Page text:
We're all suckers for the latest and greatest highlights. Whether it's a running back absolutely flattening a tackler trying to bring him down, a quarterback putting a ball straight on the money or a defensive back laying the perfectly timed hit; that stuff makes our bodies jolt up, our eyes get wide and our voices say, "Oooooh!"
When it comes to playing wide receiver, there are a few ways you can evoke that kind of reaction. But if you go up and win a 50/50 ball over a DB in the end zone for a touchdown (commonly referred to as "getting Moss'd"), that'll probably do it. There are also receivers who have absurd one-handed catches that certainly capture attention. But in the realm of route running, there's one type of move in particular that, every time a receiver pulls it off, it looks like one of the finest works of art you'll find in the sport.
The double move.
The clean release, acceleration, hesitation and blow by; for a football fan, it's poetry in motion. When you can hit a clean double move, you command everyone's attention. And that's why from the very first one-on-one drill of the week at the East/West Shrine Bowl, Temple’s Isaiah Wright has had everyone's attention.
That was one of the cleanest hesitation/double moves I've seen in all my years of scouting Shrine practices. I knew Wright had been a four-year contributor for the Owls, and a guy who averaged more than 11 yards per catch throughout his career there. But I didn't know he had that kind of sauce in his game.
But Wright will tell you that that kind of sauce doesn't come without study and smarts to make it happen.
“The play call was a double move, but how you run it is dependent on the leverage of the DB, and you gotta know thee type of DB you’re going up against," Wright told TDN. "I knew I was going against an aggressive DB, and I knew that if I gave him a move and sold the move, been patient with the move it was going to work to my advantage. Sometimes you gotta win the route early in order to win it later.”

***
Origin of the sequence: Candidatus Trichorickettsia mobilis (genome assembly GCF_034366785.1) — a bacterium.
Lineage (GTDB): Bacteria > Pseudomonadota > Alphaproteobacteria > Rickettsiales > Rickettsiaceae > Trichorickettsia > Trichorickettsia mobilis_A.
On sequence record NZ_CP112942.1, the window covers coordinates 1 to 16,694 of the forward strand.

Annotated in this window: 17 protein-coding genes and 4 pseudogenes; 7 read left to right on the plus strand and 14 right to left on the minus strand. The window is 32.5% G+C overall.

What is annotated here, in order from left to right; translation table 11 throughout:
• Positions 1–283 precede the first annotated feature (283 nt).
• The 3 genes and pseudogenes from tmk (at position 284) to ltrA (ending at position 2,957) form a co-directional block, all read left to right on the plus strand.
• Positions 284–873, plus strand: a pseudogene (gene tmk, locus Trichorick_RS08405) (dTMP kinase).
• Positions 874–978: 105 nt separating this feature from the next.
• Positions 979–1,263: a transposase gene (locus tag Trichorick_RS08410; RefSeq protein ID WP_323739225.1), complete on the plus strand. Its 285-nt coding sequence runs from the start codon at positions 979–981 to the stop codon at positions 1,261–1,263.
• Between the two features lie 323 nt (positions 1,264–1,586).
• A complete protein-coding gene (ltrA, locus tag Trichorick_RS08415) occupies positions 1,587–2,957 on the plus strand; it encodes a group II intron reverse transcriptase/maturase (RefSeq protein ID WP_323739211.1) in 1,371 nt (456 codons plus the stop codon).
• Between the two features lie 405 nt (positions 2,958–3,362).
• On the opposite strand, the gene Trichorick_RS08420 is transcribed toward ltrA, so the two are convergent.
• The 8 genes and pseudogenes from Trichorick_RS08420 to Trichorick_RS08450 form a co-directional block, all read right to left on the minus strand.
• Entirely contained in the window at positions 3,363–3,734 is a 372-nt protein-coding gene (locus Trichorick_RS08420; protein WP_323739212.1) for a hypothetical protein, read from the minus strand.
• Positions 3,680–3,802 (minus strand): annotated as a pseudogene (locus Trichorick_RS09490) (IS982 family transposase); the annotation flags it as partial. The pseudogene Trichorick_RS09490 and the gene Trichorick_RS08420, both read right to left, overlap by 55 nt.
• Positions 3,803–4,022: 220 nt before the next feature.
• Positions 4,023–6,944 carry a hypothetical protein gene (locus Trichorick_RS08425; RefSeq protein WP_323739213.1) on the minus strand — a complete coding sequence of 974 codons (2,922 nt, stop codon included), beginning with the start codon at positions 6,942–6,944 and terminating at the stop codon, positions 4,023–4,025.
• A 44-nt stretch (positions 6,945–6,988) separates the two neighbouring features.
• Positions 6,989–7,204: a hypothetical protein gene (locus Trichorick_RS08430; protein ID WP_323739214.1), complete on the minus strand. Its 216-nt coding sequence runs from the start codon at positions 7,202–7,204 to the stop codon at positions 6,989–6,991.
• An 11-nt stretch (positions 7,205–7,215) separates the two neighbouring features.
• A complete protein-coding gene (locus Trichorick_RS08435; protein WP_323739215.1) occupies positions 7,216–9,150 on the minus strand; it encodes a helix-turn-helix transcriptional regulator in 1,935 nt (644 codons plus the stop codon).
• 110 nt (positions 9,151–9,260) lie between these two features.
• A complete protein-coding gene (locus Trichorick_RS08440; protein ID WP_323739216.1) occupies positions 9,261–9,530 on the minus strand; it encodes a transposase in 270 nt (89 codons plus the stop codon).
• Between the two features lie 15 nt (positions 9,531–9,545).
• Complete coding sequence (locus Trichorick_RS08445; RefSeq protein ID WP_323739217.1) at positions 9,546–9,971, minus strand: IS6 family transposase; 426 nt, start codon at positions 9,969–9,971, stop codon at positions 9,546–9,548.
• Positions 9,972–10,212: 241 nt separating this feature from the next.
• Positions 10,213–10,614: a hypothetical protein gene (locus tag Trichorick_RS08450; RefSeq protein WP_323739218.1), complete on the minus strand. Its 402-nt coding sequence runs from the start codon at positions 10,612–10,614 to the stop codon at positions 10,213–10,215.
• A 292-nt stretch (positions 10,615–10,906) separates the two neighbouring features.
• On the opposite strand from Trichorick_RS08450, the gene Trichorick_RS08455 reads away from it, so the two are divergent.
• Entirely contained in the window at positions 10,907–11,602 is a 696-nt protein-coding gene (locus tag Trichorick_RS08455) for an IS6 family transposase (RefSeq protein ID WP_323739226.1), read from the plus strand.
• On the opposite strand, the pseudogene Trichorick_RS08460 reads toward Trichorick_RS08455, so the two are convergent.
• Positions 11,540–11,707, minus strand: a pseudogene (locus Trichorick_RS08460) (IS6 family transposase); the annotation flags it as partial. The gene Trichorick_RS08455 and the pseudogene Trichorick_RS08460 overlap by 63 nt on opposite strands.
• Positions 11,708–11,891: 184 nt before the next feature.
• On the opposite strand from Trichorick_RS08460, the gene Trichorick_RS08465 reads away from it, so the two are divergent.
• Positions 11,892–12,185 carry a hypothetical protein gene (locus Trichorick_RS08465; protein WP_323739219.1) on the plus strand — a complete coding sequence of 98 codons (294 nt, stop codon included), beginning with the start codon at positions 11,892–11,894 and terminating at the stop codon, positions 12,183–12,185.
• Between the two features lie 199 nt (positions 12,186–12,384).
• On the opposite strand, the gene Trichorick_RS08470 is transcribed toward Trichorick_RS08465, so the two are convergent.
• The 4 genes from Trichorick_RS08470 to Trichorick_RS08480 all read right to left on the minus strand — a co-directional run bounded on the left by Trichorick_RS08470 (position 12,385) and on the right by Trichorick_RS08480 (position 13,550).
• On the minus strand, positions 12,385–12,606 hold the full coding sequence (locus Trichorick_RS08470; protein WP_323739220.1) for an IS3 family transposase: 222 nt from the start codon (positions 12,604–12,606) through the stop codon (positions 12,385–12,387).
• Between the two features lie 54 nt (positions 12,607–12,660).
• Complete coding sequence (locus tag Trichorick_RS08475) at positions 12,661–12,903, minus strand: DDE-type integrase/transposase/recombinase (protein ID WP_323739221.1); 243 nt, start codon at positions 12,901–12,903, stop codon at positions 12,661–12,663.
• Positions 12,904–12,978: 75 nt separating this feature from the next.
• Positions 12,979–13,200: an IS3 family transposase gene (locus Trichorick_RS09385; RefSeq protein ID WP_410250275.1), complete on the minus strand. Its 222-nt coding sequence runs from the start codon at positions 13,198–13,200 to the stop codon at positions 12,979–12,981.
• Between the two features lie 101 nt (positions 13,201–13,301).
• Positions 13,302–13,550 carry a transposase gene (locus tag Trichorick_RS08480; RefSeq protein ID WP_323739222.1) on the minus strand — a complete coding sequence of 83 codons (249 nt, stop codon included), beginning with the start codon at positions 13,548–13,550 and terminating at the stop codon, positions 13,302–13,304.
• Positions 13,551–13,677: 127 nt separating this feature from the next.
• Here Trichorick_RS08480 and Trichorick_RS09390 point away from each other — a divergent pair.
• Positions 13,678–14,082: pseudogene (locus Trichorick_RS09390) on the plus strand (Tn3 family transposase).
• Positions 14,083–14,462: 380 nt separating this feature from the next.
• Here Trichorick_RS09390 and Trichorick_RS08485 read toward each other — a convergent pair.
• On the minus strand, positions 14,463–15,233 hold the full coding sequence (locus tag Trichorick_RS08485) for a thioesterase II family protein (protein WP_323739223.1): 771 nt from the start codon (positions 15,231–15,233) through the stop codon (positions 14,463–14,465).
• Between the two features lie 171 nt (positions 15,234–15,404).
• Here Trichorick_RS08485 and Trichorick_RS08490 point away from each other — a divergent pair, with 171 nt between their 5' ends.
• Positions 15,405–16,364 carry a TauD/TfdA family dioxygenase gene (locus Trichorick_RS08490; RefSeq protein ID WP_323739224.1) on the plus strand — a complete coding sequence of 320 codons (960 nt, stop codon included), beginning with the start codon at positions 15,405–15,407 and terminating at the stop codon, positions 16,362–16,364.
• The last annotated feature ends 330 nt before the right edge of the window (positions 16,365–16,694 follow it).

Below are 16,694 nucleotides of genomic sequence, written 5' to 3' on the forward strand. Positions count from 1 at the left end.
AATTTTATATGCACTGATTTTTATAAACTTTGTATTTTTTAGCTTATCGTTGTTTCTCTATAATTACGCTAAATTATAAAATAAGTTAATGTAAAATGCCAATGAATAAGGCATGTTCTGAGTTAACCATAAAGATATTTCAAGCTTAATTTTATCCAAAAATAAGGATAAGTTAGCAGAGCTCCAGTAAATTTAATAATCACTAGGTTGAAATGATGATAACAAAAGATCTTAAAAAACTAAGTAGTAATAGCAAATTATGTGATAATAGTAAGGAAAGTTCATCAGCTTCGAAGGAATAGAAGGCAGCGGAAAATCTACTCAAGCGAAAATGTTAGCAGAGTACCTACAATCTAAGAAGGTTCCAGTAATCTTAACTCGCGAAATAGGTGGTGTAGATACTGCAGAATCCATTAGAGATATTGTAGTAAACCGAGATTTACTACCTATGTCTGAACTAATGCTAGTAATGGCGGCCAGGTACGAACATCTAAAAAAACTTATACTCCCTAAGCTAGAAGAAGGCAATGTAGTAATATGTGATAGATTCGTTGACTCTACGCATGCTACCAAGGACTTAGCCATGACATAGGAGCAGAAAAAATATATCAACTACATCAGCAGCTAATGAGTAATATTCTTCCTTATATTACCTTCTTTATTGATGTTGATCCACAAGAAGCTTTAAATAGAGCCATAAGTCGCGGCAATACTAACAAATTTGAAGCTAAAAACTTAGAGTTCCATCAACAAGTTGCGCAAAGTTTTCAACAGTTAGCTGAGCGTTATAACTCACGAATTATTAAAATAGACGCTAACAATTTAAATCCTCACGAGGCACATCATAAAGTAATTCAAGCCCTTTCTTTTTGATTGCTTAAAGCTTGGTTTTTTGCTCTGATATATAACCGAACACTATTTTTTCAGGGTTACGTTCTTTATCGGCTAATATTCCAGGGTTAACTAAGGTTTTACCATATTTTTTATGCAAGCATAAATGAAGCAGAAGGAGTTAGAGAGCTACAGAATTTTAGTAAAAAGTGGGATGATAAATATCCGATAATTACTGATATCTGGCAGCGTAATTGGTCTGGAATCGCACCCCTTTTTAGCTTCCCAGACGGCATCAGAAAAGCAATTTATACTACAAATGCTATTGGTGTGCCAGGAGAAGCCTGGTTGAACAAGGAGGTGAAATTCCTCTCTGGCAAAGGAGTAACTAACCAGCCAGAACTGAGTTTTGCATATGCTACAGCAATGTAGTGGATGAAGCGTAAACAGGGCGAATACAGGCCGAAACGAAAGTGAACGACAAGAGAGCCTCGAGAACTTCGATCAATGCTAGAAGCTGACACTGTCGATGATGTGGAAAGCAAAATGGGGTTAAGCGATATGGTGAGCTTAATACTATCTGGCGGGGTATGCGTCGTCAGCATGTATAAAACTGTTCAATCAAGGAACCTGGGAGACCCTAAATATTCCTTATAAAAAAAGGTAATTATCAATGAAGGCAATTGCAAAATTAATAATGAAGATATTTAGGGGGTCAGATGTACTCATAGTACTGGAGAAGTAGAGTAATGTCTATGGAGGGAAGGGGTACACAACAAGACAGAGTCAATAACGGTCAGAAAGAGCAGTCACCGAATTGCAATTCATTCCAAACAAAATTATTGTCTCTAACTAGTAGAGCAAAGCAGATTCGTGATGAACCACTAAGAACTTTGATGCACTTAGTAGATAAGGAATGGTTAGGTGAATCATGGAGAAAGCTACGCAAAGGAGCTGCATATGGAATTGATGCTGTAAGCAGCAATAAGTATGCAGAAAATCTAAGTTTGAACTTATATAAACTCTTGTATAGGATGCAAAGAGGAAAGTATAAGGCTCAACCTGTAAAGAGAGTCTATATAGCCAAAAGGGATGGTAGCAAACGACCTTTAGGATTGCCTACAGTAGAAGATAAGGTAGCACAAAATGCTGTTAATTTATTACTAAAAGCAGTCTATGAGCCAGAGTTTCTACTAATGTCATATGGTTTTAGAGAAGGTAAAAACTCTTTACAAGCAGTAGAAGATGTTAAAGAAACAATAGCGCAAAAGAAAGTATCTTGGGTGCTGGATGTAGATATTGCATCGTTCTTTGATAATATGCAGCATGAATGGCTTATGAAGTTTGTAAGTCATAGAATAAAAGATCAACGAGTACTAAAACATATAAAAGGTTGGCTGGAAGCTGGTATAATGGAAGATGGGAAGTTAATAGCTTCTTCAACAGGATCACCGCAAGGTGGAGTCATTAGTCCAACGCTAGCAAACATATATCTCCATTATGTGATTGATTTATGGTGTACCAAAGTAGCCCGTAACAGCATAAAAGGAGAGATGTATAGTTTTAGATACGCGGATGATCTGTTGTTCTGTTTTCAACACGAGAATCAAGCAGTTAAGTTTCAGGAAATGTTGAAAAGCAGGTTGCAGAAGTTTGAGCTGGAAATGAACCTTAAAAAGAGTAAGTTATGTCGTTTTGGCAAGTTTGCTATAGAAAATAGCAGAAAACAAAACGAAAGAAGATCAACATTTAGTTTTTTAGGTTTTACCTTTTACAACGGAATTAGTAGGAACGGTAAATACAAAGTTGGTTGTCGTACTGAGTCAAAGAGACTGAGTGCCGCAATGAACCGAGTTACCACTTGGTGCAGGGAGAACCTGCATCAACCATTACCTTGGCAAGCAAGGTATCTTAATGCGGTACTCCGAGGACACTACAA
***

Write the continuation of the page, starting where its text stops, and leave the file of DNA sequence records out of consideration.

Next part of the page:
It's truly one of the best moves in the game. The set up, the hesitation and that moment where you can physical see the wide receiver about to snatch the soul out of a poor defensive back when he hits that hard cut. But the double move isn't something you can just do every drive. You have to save it for the right time. It's a process that begins before the ball is even snapped, and perfecting it takes recognition just as much as it does athleticism and precision. There's an observation period needed before you know that this is the time to do it.
“So I’m looking to see leverage. Is [the defensive back] going to be inside or outside, and I’m looking to see where his eyes are," Wright said. "Most of the time if his eyes are on you, you know there’s a high potential that it’s going to be man [coverage]. If his eyes are not on you, he’s playing a zone. That tells you which type of route you have to run to attack it."
It’s a lot to learn. It takes hours in the film room and on the field, constant repetition and picking your spots to strike. For Wright, though, it was a family thing.
“I was fortunate enough to have guys like Adonis Jennings, Keith Kirkwood, Ventell Bryant,” he said. “Being at Temple we always pride ourselves on having the right technique and doing things the right way. I had good mentors. They always taught me how to run routes, how to be patient on routes and how to sell routes, so I gotta give them some praise for that.”
Jennings, Kirkwood and Bryant all played in the NFL in some capacity after their collegiate careers. They, like the coaches at the Shrine Bowl, have been there to guide Wright in ways to win — ways like the double move.
The game of football is a chess match. It's about moving pawns to set up your knight to slide your rook to bring in your queen in for the kill. It's about having a plan and getting both practice and in-game experience at full speed.
In scouting, we tend to prioritize traits. We ask what a play can do and how they win. Do they win with quick feet? Speed? Size? Good hands? There are plenty of ways to win, and for each position, the need for certain skills can differ.
But receivers demand the total package: quick feet, speed, size, jumping ability and good hands. For Wright, he's certainly blessed with abilities in many categories, but to him the most important trait is something else, something that take time more than skill: patience. That's the key to a good route runner, and unlocking the devastating double move.
"A lot of times with anything that’s a double move you want to get out because you’re trying to get open fast and that will mess your route up,” he said. “You just gotta tell yourself, ‘Be patient and sell the route.’ Being patient early helps you win the route later on.”
Wright is setting himself to win later on, but he's doing plenty of winning right now, too.